Since about the time of the American Civil War, CO2’s crucial role in warming the planet has been well understood. And not just based on mathematical models: The planet has run many experiments with different levels of atmospheric CO2. At some points in the Earth’s history, lots of CO2 has vented from the crust and leaped from the seas, and the planet has gotten warm. At others, lots of CO2 has been hidden away in the rocks and in the ocean’s depths, and the planet has gotten cold. The sea level, meanwhile, has tried to keep up—rising and falling over the ages, with coastlines racing out across the continental shelf, only to be drawn back in again. During the entire half-billion-year Phanerozoic eon of animal life, CO2 has been the primary driver of the Earth’s climate. And sometimes, when the planet has issued a truly titanic slug of CO2 into the atmosphere, things have gone horribly wrong.

Today, humans are injecting CO2 into the atmosphere at one of the fastest rates ever over this entire, near-eternal span. When hucksters tell you that the climate is always changing, they’re right, but that’s not the good news they think it is. “The climate system is an angry beast,” the late Columbia climate scientist Wally Broecker was fond of saying, “and we are poking it with sticks.”

The beast has only just begun to snarl. All of recorded human history—at only a few thousand years, a mere eyeblink in geologic time—has played out in perhaps the most stable climate window of the past 650,000 years. We have been shielded from the climate’s violence by our short civilizational memory, and our remarkably good fortune. But humanity’s ongoing chemistry experiment on our planet could push the climate well beyond those slim historical parameters, into a state it hasn’t seen in tens of millions of years, a world for which Homo sapiens did not evolve.

Read the rest of this article at: The Atlantic

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A small alleyway just a few blocks from the bustling Avenida Santa Fe, Pasaje Voltaire gives the impression that it’s keeping a secret. It carries the aura of the bygone era when bohemian artists and intellectuals dominated Palermo, long before it became one of the most fashionable barrios in Buenos Aires. A block over are bars where it’s rare to hear Spanish and common to overpay for drinks. This 100-meter long passageway, however, offers no such attractions. A tourist wouldn’t think twice about walking past it, nor would a local who lives in the area. With its cobblestones and squat houses, Pasaje Voltaire is a bastion of residential silence within the lively neighborhood. It’s completely inconspicuous, save for a two-story edifice dotted with clouded windows that offer no glimpses into what’s happening inside.

Until recently, the building was home to a rotating cast of recent engineering graduates. Here, in Jorge Luis Borges’s former neighborhood, they chased their own kind of dream, one they believed would change the world: cryptocurrency. When they weren’t founding companies, they hosted all-night hackathons, threw elaborate parties, and welcomed friends and allies for deep talks on the nature of the social contract and the inherent value of legal tender.

On the right-hand side of the façade is the only remaining trace of their presence. It’s a campy illustration of a samurai Darth Vader with an owl on his shoulder. The signature below it reads “Dilucious,” the nom de plume of an artist who used to live in the building. His real name is Agustín, and he’s one of the few people willing to speak to the media about his years in the building, which is known as Voltaire House.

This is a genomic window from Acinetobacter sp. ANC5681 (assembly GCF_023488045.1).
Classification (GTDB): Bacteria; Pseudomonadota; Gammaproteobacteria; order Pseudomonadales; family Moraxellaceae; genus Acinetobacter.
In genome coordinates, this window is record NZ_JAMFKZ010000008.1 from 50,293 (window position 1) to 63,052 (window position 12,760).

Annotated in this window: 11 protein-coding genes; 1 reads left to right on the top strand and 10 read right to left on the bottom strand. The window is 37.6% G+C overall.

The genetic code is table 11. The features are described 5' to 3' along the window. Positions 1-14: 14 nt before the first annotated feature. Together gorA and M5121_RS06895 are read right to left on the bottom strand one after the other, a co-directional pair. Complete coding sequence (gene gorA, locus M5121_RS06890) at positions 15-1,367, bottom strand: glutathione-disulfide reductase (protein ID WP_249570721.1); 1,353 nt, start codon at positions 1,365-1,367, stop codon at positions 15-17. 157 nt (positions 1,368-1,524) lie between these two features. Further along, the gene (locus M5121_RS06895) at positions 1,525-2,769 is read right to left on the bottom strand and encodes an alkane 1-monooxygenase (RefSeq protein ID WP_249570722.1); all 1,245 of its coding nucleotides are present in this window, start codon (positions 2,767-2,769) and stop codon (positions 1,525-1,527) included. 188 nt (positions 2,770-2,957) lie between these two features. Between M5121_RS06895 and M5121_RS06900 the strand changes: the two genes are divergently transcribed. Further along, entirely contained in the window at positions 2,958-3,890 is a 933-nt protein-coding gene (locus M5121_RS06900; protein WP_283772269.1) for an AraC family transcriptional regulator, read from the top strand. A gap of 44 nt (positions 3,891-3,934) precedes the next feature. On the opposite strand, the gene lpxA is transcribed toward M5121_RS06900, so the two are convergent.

In 2015, Agustín took a sabbatical from work with the aim of reinventing himself as an artist. He had studied engineering at the Buenos Aires Institute of Technology, or ITBA, and was making good money as a developer for an Argentine telecommunications company, but he felt trapped in corporate culture. As luck would have it, he heard about some ITBA alums who had transformed a building into a “crazy hacker haven” for cryptocurrency projects. The founders were on the same spiritual journey as Agustín. After a meeting and a short deliberation, the members of Voltaire House invited Agustín to be their artist-in-residence.

This was before “Bitcoin” became a familiar term and crypto bros began to be stereotyped as overnight millionaires. For the coder community of Argentina at that time, cryptocurrency meant something more serious — a way to create new forms of social interaction and to upend broken economic and political systems. Ever since a coder calling himself Satoshi introduced Bitcoin in a 2008 white paper, the prospect of a decentralized, peer-to-peer monetary system had become synonymous with a potential new world: one controlled not by banks or governmental institutions but by anyone with access to a computer.

This vision was particularly potent in Argentina. The hackers of Voltaire House had grown up amid the turbulence of the 1990s and 2000s — an era of the country’s history defined by corrupt political administration and economic collapse, precipitated by the central government. After the country defaulted on more than $100 billion of debt in 2001, the Argentine peso began a two-decade devaluation, going from 1:1 with the U.S. dollar to 85:1 today. Argentines grew accustomed to their paychecks being devalued the instant the money landed in their bank accounts. There was no access to a stable alternative, either, as U.S. dollars were either banned or severely restricted. Many resorted to buying black-market U.S. dollars, known as “blue dollars,” which often sold for more than twice the official exchange rate.

Read the rest of this article at: Rest of World

P.S. previous articles & more by P.F.M.